Publication Details

Sano, M. & Thomson, E. A. (2008). Japanese Folk Tales: text structure and evaluative expressions. In C. B. Cloran & M. Zappavigna (Eds.), Bridging Discourses: ASFLA 2007 Online Proceedings (pp. 1-17). South Australia: Australian of Systemic Functional Linguistics Association.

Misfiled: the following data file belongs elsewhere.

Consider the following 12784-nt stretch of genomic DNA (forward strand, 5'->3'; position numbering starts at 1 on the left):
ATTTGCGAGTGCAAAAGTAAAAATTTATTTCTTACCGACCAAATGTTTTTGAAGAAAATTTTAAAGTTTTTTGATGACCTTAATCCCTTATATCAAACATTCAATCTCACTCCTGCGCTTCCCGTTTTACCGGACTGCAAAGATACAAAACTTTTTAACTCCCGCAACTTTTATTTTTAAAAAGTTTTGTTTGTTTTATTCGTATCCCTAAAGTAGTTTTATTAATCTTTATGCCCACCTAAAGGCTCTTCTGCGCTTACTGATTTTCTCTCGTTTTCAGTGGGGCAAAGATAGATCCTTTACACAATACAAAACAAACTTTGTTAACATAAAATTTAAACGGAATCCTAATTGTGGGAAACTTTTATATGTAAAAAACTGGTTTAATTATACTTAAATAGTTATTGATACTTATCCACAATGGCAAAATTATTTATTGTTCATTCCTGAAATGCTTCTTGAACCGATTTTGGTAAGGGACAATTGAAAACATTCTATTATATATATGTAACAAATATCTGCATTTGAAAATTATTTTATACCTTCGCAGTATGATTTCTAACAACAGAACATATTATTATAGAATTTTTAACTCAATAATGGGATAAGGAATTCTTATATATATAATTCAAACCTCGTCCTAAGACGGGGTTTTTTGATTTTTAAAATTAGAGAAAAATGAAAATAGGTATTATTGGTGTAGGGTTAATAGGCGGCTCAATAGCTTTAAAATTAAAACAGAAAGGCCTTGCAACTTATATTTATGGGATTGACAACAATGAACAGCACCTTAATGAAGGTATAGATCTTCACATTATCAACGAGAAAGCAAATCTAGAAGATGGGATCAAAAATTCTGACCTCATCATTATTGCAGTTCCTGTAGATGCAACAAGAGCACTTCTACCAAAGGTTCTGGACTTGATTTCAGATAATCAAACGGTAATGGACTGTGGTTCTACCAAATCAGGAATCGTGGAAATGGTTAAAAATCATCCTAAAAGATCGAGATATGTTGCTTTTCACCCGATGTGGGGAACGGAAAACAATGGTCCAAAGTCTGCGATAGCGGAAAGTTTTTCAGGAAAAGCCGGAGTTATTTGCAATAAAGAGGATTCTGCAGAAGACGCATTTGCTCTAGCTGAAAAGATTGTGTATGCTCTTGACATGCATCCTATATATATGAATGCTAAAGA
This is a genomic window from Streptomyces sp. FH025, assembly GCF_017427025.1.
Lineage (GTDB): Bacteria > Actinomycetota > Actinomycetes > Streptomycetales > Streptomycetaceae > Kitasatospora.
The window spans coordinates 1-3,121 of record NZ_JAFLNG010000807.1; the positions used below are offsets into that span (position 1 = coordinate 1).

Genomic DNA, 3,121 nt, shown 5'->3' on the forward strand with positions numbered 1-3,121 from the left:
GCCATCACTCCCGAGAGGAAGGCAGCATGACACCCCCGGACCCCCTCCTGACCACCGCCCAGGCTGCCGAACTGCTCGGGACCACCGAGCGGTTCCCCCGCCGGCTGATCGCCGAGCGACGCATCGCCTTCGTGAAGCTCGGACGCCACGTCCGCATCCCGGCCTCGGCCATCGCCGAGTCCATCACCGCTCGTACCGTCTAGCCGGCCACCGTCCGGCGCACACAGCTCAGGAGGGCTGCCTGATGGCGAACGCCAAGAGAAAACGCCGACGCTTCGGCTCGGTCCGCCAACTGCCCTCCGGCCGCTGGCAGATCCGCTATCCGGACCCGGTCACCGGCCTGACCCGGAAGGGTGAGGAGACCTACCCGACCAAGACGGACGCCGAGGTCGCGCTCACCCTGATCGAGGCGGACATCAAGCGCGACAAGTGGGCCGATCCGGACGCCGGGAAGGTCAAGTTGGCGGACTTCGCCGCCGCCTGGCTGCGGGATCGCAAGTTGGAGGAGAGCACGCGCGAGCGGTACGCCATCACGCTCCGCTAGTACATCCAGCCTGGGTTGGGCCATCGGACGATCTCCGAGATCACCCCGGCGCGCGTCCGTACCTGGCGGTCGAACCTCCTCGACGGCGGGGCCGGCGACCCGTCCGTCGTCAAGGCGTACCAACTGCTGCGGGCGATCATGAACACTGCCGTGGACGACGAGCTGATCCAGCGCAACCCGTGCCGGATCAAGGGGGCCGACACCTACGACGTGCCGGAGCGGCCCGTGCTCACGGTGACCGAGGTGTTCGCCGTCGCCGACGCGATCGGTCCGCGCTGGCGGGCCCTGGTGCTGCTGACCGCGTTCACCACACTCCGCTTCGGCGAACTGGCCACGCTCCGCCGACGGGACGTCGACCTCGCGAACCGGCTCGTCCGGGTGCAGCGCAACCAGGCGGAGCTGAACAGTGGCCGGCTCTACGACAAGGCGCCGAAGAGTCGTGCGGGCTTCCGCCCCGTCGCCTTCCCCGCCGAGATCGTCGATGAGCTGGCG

Hasan's approach to text structure is a semantic one. In the 1996 paper, The nursery tale as genre, she explains her approach through an analysis of nursery tales. The tale is understood within its contextual configuration using the registerial variables of field, tenor and mode. But further, it is understood as a genre in which instances of the nursery tale share common generic elements of structure, some of which are obligatory and others, optional. It is the obligatory elements of structure which define the instance as belonging to the genre of nursery tale. Within the elements of structure are semantic attributes. I suggest that the essential attributes of the structurally important units of any texts will have to be stated in semantic terms' (Hasan 1996, p.58).This paper builds on previous work by Thomson (2001) which adopted Hasan's Generic Structure Potential (GSP) approach and applied it to the Japanese nursery tale. Thomson's 2001 study describes the GSP from the perspective of the textual metafunction. This paper further develops the description of the GSP from the perspective of the interpersonal metafunction, noting that the application of appraisal theory (Martin and White 2005) is particularly useful when describing the interpersonal meanings which serve as crucial semantic attributes of the elements of structure. The semantic attributes are, in part, realised by configurations of particular appraisal choices.